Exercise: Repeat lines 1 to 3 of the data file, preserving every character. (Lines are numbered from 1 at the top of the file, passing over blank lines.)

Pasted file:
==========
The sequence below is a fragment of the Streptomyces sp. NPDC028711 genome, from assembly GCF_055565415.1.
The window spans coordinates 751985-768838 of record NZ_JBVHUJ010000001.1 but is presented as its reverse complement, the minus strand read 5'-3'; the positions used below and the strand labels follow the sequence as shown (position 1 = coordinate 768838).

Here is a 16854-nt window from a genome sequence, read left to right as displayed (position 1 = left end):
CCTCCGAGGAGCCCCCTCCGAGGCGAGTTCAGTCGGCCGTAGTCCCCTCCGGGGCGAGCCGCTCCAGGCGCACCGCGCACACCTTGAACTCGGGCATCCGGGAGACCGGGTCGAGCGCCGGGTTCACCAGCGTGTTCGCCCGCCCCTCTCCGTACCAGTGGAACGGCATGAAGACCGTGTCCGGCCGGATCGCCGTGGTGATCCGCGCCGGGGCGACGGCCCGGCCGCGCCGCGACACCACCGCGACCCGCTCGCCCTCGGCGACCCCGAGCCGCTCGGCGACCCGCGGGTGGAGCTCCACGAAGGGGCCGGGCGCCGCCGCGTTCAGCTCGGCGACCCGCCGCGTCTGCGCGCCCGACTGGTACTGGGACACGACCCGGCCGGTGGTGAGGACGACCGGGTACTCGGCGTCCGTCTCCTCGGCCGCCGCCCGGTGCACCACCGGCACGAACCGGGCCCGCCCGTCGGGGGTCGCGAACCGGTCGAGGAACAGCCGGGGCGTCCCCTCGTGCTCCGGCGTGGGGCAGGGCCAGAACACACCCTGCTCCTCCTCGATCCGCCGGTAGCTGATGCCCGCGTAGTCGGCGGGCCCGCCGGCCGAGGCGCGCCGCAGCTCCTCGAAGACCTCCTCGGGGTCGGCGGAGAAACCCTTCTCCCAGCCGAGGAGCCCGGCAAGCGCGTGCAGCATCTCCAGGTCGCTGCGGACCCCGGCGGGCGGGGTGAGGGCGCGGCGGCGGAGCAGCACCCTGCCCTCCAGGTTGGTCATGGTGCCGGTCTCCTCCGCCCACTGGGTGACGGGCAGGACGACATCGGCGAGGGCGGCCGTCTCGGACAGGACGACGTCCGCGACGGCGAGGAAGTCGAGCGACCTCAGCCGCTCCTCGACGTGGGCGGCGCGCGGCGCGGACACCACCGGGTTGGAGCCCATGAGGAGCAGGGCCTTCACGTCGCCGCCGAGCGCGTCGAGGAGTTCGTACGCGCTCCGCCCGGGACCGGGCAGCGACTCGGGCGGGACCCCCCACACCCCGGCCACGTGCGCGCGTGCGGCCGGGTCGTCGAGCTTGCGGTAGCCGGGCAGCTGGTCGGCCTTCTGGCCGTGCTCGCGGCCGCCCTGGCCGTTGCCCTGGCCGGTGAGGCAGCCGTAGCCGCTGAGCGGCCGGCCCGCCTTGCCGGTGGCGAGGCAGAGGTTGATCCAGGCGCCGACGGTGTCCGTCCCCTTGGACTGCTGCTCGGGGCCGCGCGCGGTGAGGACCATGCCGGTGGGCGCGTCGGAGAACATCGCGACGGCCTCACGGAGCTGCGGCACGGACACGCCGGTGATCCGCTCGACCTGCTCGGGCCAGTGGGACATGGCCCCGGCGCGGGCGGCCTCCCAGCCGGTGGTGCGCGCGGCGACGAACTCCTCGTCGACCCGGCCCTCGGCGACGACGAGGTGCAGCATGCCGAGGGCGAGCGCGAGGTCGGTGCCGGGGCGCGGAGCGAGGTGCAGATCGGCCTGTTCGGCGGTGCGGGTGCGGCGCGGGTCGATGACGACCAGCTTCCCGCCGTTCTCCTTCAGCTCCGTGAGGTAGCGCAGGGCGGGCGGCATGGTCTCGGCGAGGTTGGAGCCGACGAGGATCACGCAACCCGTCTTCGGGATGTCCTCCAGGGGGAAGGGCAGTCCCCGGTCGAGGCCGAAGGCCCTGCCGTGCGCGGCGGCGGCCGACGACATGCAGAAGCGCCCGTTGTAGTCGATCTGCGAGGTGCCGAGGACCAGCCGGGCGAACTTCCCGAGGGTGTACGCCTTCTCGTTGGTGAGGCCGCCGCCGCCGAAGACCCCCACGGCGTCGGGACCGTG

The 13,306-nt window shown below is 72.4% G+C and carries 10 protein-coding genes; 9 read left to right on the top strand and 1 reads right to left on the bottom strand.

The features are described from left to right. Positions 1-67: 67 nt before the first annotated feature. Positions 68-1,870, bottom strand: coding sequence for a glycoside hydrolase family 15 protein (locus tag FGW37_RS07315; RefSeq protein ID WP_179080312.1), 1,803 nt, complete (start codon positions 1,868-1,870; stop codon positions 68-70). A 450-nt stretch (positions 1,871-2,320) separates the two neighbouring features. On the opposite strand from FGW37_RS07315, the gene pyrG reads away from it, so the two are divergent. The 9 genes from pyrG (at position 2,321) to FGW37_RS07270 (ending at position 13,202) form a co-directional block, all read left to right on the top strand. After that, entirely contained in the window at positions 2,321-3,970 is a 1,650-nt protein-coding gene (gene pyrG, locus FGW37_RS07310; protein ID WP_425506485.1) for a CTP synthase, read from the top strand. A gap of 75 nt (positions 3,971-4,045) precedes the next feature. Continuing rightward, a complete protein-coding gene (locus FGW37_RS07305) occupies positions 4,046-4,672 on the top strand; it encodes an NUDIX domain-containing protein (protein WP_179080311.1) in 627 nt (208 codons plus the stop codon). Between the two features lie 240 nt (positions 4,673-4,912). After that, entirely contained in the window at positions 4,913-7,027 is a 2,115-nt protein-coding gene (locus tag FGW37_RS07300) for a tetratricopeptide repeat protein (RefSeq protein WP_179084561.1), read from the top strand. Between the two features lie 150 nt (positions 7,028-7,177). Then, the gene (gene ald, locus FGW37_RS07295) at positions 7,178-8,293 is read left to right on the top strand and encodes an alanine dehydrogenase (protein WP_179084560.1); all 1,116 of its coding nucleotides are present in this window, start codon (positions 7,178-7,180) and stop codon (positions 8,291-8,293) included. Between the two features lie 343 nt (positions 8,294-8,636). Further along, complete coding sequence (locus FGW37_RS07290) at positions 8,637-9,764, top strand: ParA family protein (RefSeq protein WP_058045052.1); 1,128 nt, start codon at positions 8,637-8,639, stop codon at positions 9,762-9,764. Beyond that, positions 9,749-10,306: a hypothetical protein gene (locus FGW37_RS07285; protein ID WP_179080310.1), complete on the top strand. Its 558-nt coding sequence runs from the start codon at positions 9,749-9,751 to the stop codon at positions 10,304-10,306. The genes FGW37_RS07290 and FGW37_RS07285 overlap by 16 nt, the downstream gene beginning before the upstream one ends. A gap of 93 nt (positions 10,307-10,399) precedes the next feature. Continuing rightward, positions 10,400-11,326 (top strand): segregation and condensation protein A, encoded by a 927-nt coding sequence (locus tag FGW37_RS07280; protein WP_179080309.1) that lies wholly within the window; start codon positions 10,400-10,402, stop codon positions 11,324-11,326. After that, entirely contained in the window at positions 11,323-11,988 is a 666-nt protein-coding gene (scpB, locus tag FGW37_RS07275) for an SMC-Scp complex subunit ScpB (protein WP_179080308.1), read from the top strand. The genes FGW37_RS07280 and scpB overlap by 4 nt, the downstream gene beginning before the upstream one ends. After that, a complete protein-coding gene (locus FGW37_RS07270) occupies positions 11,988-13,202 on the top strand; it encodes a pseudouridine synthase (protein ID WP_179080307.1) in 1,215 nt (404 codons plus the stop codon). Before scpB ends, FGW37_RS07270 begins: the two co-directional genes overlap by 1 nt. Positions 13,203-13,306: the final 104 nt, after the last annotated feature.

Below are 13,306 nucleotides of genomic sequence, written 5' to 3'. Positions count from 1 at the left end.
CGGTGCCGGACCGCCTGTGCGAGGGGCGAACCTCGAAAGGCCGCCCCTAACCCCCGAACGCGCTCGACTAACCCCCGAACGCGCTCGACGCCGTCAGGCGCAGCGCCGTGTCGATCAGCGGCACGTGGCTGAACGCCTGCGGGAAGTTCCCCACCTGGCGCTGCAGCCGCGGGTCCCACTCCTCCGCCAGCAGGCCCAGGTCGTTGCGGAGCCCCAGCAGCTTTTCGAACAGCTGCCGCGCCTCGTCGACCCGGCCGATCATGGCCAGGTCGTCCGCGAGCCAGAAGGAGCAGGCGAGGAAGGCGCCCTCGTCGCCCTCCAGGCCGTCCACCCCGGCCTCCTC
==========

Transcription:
The sequence below is a fragment of the Streptomyces sp. NPDC028711 genome, from assembly GCF_055565415.1.
The window spans coordinates 751985-768838 of record NZ_JBVHUJ010000001.1 but is presented as its reverse complement, the minus strand read 5'-3'; the positions used below and the strand labels follow the sequence as shown (position 1 = coordinate 768838).

Here is a 16854-nt window from a genome sequence, read left to right as displayed (position 1 = left end):